The FBI and Apple are fighting over modern technology using a very old law. A 227-year-old statute, created at the same time as the federal courts themselves, is now at the centre of a showdown about privacy.
The FBI wants Apple to write custom software that will help the FBI break into a seized phone. Apple doesn’t want to do that, because it would be creating a serious security flaw in its own privacy protections, a flaw that could be exploited to hurt its millions of customers. Depending on how the All Writs Act is interpreted by a judge, Apple may have to comply.
So what is the All Writs Act? “Writs” is just an old-timey word for “formal order”. It was part of the Judiciary Act of 1789, which created the federal court system. George Washington signed it into law. It’s Founding Fathers-level old.
Old, but not long. This is the entirety of the statute giving Apple so much grief:
(a) The Supreme Court and all courts established by Act of Congress may issue all writs necessary or appropriate in aid of their respective jurisdictions and agreeable to the usages and principles of law.
(b) An alternative writ or rule nisi may be issued by a justice or judge of a court which has jurisdiction.
The All Writs Act gives courts power to issue orders that do not fall under a pre-existing law. It provides a sort of interstitial power, and serves as a procedural tool for courts dealing with odd and miscellaneous issues that haven’t been covered by other laws yet. (The legalese is casus omissus.)
You can see how All Writs made sense to bust out when the justice system was new and full of holes. And you can see how it is ripe for misuse today. It’s law that, if interpreted broadly, gives judges the court-order version of a blank check.
This does not mean a court could use All Writs as justification to create an order that goes against the law or has nothing to do with it. A judge can’t issue an order for Tim Cook to execute Jony Ive. It’s not that broad. A 1948 Supreme Court ruling, Price v. Johnston, explains how All Writs functions as a complement to the rest of the law, describing it as “a legislatively approved source of procedural instruments designed to achieve ‘the rational ends of law’”.
Yet despite these limitations, it’s still a powerful tool. One of the turning points for All Writs came in 1977. The Supreme Court ruled in favour of the government when it used All Writs to compel a telecom company to help it conduct surveillance to make a racketeering sting. And once the Supreme Court permitted All Writs as a way to compel a pen register, lower courts used it in similar ways.
All Writs is not used frequently in modern courts. There have been some high-profile “uses” of All Writs in military courts in recent years, but the courts have argued that they did not have authority under All Writs. Here’s why Chelsea Manning trial couldn’t have public access, for instance, according to Just Security:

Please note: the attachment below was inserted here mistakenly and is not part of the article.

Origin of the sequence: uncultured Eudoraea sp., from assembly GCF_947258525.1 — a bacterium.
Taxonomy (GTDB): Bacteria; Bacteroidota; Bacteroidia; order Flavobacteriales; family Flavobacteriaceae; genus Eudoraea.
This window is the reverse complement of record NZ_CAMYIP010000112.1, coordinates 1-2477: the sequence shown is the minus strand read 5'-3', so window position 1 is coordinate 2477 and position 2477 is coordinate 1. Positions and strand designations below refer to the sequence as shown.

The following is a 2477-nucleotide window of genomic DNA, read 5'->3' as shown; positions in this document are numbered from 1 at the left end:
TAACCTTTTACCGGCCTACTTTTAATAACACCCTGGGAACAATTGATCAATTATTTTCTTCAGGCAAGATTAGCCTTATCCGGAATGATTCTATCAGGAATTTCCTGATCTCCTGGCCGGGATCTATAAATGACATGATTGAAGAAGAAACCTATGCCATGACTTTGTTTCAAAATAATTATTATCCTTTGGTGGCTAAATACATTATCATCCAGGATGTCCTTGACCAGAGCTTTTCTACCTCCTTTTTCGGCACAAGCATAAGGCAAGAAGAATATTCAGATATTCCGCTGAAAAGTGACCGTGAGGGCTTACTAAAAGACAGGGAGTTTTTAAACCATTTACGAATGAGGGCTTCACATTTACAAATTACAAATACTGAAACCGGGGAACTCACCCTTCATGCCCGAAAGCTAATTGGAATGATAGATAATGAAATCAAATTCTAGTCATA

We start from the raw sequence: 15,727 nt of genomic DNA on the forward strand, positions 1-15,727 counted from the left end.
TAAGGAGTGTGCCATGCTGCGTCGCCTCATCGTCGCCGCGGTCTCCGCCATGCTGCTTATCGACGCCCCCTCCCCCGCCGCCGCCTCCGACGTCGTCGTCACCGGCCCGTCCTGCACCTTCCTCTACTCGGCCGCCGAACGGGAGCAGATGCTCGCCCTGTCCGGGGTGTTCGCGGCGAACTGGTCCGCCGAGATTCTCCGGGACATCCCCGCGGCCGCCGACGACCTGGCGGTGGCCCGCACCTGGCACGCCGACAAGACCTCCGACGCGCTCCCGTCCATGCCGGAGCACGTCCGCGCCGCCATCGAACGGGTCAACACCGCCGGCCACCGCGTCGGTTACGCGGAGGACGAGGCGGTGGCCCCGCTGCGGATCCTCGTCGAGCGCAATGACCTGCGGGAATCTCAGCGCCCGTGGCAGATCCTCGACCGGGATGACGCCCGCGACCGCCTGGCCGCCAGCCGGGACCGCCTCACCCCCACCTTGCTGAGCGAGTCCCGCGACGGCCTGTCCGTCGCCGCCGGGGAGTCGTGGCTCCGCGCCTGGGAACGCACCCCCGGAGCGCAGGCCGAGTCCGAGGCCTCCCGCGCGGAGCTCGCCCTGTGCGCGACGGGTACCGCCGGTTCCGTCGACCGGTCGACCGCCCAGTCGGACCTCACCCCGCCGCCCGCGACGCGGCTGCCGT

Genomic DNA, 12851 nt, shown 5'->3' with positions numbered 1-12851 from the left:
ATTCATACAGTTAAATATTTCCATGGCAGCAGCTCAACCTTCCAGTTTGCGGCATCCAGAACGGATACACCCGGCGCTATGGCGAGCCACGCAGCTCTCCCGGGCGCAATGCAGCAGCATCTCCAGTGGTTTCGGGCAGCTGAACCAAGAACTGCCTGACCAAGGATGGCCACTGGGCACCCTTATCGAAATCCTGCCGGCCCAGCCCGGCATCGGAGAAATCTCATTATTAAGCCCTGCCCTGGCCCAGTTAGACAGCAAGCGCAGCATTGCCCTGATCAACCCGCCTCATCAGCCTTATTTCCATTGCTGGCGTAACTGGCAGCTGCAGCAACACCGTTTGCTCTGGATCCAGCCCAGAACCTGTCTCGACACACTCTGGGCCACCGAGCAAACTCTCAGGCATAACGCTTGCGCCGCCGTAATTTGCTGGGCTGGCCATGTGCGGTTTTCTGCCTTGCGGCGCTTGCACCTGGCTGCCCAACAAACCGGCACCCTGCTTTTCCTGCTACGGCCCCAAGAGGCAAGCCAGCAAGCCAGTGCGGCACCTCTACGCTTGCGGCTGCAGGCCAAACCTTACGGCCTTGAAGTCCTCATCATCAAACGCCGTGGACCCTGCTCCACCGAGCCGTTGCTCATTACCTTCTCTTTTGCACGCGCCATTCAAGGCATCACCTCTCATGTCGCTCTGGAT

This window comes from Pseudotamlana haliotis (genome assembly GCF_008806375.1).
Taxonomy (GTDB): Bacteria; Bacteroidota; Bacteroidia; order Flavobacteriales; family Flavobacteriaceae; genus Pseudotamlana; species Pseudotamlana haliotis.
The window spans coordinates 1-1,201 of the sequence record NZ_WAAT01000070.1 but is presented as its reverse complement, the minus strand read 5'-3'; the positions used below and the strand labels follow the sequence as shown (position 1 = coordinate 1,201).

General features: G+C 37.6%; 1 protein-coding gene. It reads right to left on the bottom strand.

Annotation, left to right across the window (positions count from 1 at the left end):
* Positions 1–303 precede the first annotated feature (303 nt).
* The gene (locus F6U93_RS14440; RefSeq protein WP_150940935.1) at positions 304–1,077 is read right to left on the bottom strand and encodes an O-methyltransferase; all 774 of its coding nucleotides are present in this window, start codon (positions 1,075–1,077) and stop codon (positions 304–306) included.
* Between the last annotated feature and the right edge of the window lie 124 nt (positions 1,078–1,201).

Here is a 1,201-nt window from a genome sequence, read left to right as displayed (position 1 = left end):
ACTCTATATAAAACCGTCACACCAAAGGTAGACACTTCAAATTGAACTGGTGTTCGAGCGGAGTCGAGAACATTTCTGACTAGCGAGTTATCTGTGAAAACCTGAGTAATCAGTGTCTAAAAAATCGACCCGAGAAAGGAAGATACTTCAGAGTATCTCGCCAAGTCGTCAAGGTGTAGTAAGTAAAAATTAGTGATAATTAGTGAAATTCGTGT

In the Bradley Manning court martial proceedings, for example, the highest court in the military justice system – the Court of Appeals for the Armed Forces (CAAF) – held that it lacked the authority under the All Writs Act to grant extraordinary relief to protect the First Amendment right of public access to criminal trials identified by the Supreme Court in Richmond Newspapers and its progeny.
As Popular Mechanics notes, when All Writs is used in modern times, it is often to “effectuate” a search warrant. In this Apple/FBI situation, this is how it’s being used. The FBI wants to search a phone, and it’s using All Writs to make Apple help.
All Writs has been used to compel tech companies to help the government decrypt devices, so this certainly isn’t a huge leap. All Writs has already been used to compel Apple to help law enforcement unlock iPhones. A United States Attorney recently said that the government used All Writs to compel Apple to unlock iPhones 70 times. In 2014, for instance, Judge Gabriel Gorenstein used All Writs to compel an unnamed tech company to unlock a phone, and cited that 1977 Supreme Court case while outlining why it made sense.
The bad news for Apple: Only one judge has questioned All Writs in these cases.
In 2005, Judge James Orenstein dismissed the government when it tried to convince him he could use All Writs to authorise surveillance, saying that this sort of All Writs interpretation “invites an exercise of judicial activism that is breathtaking in its scope and fundamentally inconsistent with my understanding of the extent of my authority.” And in 2015, Orenstein even questioned whether All Writs was appropriate for compelling Apple. “The question becomes whether the government seeks to fill in a statutory gap that Congress has failed to consider or instead seeks to have the court give it authority that Congress chose not to confer,” he wrote.
The judge who gave this week’s court order, US Magistrate Judge Sheri Pym, has given Apple five days to respond to the request. Now, remember that 1977 Supreme Court case that I described as a “turning point?” That case determined that third parties (like Apple) can assist the government, if certain conditions are met. If it is “unreasonably burdensome” for that third party, it doesn’t have to help. So Apple needs to persuade Pym that creating custom malware is an undue burden on Apple. If it does, there’s a chance she could decide that All Writs won’t fly in this case.
If she decides in favour of the government, however, this case will set a very serious precedent that will encourage agencies to pursue court orders to compel tech companies to cooperate, even if that cooperation means forcing companies to create security backdoors that undermine the purpose of the products they create.